Senate approved the increase in debt to avoid default

The text, approved only by Democratic senators, by 50 votes to 48, would increase the debt ceiling by 480,000 million dollars from its current level, to honor payments until the beginning of December. The House of Representatives, with a Democratic majority, should approve the rule by the middle of next week.

The United States senators had reached an agreement to provide the necessary quorum to discuss the project in Congress and avoid the state suspension of payments, after the Democrats accepted the offer of the Republicans to increase the debt limit for two months. . It was reported by Senate Majority Leader Chuck Schumer, who outlined an agreement to extend the debt limit until early December.

In this way, they managed to temporarily end a partisan confrontation only 11 days before the government’s deadline to avoid non-compliance. “It is our hope that we can do this as soon as today,” Schumer, D-New York, said in remarks to the Senate floor.

The agreement would increase the limit by u $ s480,000 million, which is the figure that US Treasury Secretary Janet Yellen says it takes to get to December 3.

The agreement could also serve as the basis for a short-term solution, as the nation faces an October 18 deadline to lift the limit.

“Republican and Democratic members and staff negotiated overnight in good faith,” Senate Minority Leader Mitch McConnell said. “The Senate is moving toward the plan I presented yesterday to save the American people from a crisis.”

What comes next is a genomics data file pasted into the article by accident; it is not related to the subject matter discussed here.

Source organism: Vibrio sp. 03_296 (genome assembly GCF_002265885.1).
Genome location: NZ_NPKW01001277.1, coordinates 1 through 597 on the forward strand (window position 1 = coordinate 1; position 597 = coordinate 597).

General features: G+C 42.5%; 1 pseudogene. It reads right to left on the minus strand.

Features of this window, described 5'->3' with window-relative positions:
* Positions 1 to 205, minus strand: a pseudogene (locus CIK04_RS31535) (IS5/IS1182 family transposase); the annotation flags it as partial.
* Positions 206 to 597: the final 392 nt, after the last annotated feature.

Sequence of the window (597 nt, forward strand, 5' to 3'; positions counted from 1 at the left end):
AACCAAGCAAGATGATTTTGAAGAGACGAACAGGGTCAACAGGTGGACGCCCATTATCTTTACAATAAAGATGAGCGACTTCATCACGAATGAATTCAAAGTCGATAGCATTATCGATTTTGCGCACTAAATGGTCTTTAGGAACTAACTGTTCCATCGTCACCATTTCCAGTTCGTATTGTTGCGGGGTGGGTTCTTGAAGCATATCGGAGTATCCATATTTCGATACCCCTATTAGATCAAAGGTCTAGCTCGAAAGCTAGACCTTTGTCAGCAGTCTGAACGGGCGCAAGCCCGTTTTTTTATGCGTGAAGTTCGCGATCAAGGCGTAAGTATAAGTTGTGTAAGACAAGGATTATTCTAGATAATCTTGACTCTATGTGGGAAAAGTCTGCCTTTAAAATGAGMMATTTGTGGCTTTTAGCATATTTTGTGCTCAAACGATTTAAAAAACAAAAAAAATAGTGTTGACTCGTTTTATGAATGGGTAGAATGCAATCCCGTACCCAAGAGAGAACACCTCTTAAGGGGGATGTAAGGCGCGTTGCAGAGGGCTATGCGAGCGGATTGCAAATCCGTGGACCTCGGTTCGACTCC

Yesterday McConnell had assured that the republicans would not obstruct a temporary extension of the limit of the debt. This “will give the unified Democratic government more than enough time to pass independent legislation on debt cap through reconciliation,” said McConnell, R-Kentucky.

Some hardline Republicans seem open to allowing an expedited process. The senator Josh Hawley, Republican for Missouri, he had advanced that he would not oppose an agreement that guarantees a quick vote on the measure, but reiterated that “he will vote against raising the debt ceiling.”

The Senate Minority Leader, John Thune, Republican for Dakota, he said Republicans “are still quite determined” to force Democrats to use reconciliation.

Some conservatives like the senator Lindsey Graham, South Carolina, the top Republican on the Budget Committee, are concerned that Democrats will continue to abandon the special budget process, concerned that the deal will eventually give them a pass on Republican demands.

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